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Wastewater Collections


Line Maintenance & Pump Stations

The Collection Section is divided into two main operating sections: the Line Maintenance and Pump Station sections.

Line Maintenance

Line maintenance deals with the collection and conveyance systems which encompass approximately 149 square miles of sewer use area with 331 miles of gravity sewer and 141 miles of force mains. This system is used to deliver the raw sewage to the wastewater treatment plants.

Pump Stations

182 Pump Stations are used to assist in the conveyance of wastewater to the treatment plants. The gravity sewer lines move the wastewater by use of gravity to flow to low areas. Once in these low areas, a pump station is used to move the wastewater along until it can again flow by gravity. The lines that come out of a pump station are called force mains because the wastewater in these lines are under pressure.


Do Not Flush or Dump


The City of Lakeland Water Department would like to ask citizens not to flush unwanted prescription medications down the toilet because flushing medications leads to water pollution. 

Sewage treatment plants are currently not designed to remove medication from the wastewater, so the chemicals end up in our waterways, which can have a negative impact on the water quality and on the wildlife that depends on that water.

You can safely get rid of unwanted medications by using the secure prescription drop box located in the Lakeland Police Department lobby.

For More Information:


Most wet wipes say that they are flushable, but we ask that they please be disposed of in the garbage.  Wet wipes typically do not break down like toilet paper does, which can cause blockages and other potentially expensive problems in homes and at the wastewater treatment plants.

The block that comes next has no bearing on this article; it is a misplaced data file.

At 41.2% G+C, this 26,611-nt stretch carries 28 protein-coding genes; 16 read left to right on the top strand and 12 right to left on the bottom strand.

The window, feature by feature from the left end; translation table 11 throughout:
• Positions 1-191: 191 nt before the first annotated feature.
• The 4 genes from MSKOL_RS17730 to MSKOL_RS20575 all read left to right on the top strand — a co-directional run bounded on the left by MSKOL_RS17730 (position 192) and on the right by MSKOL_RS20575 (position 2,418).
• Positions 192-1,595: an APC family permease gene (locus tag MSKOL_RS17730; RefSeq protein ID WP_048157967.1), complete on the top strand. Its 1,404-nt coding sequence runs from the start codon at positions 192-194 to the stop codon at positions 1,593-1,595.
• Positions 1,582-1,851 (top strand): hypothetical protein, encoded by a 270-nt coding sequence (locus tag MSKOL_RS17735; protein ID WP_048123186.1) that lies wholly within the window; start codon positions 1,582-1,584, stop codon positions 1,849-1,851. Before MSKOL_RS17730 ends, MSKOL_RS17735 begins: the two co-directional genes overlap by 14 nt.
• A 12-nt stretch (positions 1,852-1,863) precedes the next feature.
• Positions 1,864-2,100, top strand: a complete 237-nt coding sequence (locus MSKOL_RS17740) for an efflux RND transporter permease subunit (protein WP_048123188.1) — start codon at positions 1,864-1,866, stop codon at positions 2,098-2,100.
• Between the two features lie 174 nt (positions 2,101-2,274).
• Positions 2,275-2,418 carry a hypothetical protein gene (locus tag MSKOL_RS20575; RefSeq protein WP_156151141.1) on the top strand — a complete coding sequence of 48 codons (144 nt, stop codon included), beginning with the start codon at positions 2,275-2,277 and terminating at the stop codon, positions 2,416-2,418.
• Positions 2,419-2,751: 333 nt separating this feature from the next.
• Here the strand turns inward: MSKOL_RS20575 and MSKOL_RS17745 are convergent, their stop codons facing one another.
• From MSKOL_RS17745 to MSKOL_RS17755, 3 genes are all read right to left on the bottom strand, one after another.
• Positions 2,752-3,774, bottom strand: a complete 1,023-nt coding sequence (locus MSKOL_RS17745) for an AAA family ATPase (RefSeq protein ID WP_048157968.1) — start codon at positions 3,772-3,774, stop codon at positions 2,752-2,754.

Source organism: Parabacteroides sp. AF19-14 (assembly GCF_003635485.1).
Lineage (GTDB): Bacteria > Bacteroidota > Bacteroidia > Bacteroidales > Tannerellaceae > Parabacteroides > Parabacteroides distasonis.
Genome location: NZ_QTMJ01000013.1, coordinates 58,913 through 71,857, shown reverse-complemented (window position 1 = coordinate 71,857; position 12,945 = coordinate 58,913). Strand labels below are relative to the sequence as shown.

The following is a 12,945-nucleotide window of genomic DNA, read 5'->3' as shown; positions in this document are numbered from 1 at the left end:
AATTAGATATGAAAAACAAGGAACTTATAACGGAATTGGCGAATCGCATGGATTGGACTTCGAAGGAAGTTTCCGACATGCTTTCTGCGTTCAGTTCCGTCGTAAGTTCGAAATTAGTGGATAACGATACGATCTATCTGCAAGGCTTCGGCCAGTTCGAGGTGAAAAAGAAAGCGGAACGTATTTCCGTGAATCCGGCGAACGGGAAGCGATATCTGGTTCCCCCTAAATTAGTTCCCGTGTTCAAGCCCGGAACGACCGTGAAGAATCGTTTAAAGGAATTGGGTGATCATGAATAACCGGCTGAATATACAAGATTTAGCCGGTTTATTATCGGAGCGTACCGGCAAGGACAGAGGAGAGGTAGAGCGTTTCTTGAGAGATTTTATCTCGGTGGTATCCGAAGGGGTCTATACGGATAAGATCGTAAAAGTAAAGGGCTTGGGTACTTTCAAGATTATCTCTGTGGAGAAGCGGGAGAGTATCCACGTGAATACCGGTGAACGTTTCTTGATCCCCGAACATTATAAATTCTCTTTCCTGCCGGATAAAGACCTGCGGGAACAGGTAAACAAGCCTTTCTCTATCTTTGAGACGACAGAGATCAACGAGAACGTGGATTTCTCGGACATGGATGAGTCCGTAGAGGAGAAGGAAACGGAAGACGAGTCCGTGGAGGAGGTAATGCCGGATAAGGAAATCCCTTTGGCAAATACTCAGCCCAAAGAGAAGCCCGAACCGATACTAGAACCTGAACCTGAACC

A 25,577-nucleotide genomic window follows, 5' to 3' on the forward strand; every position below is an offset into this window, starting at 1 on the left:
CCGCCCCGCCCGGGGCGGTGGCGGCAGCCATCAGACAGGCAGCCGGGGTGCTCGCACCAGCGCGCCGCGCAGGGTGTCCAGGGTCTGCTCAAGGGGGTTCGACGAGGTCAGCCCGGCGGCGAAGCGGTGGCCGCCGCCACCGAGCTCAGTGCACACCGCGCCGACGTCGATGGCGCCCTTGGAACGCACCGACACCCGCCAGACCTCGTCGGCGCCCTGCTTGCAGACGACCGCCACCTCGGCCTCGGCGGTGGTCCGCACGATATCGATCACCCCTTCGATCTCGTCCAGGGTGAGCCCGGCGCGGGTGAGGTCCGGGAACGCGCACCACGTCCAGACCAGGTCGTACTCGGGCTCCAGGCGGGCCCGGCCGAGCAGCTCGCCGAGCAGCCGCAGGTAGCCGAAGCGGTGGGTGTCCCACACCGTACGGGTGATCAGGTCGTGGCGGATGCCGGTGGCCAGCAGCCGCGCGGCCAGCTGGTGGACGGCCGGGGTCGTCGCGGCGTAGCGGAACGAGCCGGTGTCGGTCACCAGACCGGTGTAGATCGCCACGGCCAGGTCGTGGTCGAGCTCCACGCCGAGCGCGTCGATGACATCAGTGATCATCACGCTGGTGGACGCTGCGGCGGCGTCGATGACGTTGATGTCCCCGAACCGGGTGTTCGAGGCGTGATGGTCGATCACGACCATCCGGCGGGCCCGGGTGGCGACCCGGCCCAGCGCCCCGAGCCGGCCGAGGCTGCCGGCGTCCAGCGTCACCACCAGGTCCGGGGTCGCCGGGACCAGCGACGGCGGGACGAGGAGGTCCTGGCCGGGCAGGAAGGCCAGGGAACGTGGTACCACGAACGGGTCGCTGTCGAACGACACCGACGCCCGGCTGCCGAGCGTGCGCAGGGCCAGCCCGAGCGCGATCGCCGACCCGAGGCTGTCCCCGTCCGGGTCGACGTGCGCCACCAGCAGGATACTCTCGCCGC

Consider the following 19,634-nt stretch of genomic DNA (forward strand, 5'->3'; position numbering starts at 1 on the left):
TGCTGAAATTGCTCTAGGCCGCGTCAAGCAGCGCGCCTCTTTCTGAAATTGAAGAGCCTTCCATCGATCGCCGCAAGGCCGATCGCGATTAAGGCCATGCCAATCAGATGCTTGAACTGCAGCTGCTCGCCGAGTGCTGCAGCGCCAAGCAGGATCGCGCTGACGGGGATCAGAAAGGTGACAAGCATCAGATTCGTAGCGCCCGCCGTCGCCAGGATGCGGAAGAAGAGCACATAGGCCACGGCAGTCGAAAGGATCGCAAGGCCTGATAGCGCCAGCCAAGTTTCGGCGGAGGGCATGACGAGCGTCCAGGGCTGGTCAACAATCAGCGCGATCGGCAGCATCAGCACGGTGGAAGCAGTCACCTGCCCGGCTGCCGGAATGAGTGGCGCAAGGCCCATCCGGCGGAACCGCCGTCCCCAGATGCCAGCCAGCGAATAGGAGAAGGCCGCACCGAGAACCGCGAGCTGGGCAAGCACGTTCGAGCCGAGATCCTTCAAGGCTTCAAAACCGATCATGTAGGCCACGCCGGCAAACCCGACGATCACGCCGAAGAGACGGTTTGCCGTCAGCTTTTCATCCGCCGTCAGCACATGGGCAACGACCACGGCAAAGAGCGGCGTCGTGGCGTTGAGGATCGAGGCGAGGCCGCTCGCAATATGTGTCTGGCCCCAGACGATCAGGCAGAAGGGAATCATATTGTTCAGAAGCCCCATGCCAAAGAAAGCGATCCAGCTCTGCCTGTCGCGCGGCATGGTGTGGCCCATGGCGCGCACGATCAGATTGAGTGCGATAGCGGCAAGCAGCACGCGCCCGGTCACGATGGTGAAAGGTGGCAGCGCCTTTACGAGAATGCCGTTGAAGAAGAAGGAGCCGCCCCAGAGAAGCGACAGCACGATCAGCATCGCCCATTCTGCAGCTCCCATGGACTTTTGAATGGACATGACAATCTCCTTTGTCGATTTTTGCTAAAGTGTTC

For more information:

The City of Lakeland initially developed a grease management policy in 1995 to address a growing number of sanitary sewer overflows caused by grease blockages through the City's wastewater collection system.  Sanitary sewer overflows pose a risk to the environment and to human health.  There are currently grease interceptors required for all nonresidential establishments that have the potential to discharge wastewater containing fats, oils, or grease.  However, they are not currently installed in residential homes and therefore when cooking grease is dumped down the drain, it goes directly into our wastewater system causing blockages and many issues. 

How can you dispose of fats, oils, or grease? 

  • First check out our C.O.R.E. program here: lakelandgov.net/core.  This program gives you a container and a designated place to safely dispose of cooking oil
  • Place in a sealed container after cooling.  Label the container "Cooking Oil-Not for Recycling" and dispose with the regular garbage. 
  • Let it harden and dispose of it in the garbage.
  • Use paper towels to wipe residual grease or oil off of dishes, pots, and pans before washing.